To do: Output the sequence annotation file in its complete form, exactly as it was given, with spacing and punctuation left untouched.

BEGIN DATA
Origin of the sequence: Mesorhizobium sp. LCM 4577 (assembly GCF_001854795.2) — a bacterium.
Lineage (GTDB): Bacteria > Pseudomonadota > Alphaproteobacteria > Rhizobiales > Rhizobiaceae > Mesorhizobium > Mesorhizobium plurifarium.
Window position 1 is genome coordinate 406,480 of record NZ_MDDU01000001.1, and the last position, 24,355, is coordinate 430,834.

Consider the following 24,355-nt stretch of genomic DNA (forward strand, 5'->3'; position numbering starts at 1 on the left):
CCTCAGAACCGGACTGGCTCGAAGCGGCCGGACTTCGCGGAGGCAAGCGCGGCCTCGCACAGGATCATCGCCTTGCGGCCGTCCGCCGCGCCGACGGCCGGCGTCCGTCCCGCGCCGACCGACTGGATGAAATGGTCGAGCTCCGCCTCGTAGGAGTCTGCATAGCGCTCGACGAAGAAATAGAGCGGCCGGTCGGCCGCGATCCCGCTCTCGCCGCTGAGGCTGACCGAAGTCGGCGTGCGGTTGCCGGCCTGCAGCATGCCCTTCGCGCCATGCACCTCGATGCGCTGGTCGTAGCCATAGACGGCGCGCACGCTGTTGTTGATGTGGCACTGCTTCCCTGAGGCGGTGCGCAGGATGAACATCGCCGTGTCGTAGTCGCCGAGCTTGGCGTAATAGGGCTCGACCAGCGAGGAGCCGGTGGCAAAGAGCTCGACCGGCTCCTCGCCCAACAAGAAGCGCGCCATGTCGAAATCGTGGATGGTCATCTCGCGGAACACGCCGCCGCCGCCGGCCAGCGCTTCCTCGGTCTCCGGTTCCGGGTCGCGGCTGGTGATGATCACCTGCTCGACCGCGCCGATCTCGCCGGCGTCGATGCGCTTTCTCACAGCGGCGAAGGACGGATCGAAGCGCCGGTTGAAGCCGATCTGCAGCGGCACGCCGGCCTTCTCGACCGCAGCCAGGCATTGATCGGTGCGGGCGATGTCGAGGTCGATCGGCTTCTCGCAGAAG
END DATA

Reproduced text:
Origin of the sequence: Mesorhizobium sp. LCM 4577 (assembly GCF_001854795.2) — a bacterium.
Lineage (GTDB): Bacteria > Pseudomonadota > Alphaproteobacteria > Rhizobiales > Rhizobiaceae > Mesorhizobium > Mesorhizobium plurifarium.
Window position 1 is genome coordinate 406,480 of record NZ_MDDU01000001.1, and the last position, 24,355, is coordinate 430,834.

Consider the following 24,355-nt stretch of genomic DNA (forward strand, 5'->3'; position numbering starts at 1 on the left):
CCTCAGAACCGGACTGGCTCGAAGCGGCCGGACTTCGCGGAGGCAAGCGCGGCCTCGCACAGGATCATCGCCTTGCGGCCGTCCGCCGCGCCGACGGCCGGCGTCCGTCCCGCGCCGACCGACTGGATGAAATGGTCGAGCTCCGCCTCGTAGGAGTCTGCATAGCGCTCGACGAAGAAATAGAGCGGCCGGTCGGCCGCGATCCCGCTCTCGCCGCTGAGGCTGACCGAAGTCGGCGTGCGGTTGCCGGCCTGCAGCATGCCCTTCGCGCCATGCACCTCGATGCGCTGGTCGTAGCCATAGACGGCGCGCACGCTGTTGTTGATGTGGCACTGCTTCCCTGAGGCGGTGCGCAGGATGAACATCGCCGTGTCGTAGTCGCCGAGCTTGGCGTAATAGGGCTCGACCAGCGAGGAGCCGGTGGCAAAGAGCTCGACCGGCTCCTCGCCCAACAAGAAGCGCGCCATGTCGAAATCGTGGATGGTCATCTCGCGGAACACGCCGCCGCCGCCGGCCAGCGCTTCCTCGGTCTCCGGTTCCGGGTCGCGGCTGGTGATGATCACCTGCTCGACCGCGCCGATCTCGCCGGCGTCGATGCGCTTTCTCACAGCGGCGAAGGACGGATCGAAGCGCCGGTTGAAGCCGATCTGCAGCGGCACGCCGGCCTTCTCGACCGCAGCCAGGCATTGATCGGTGCGGGCGATGTCGAGGTCGATCGGCTTCTCGCAGAAG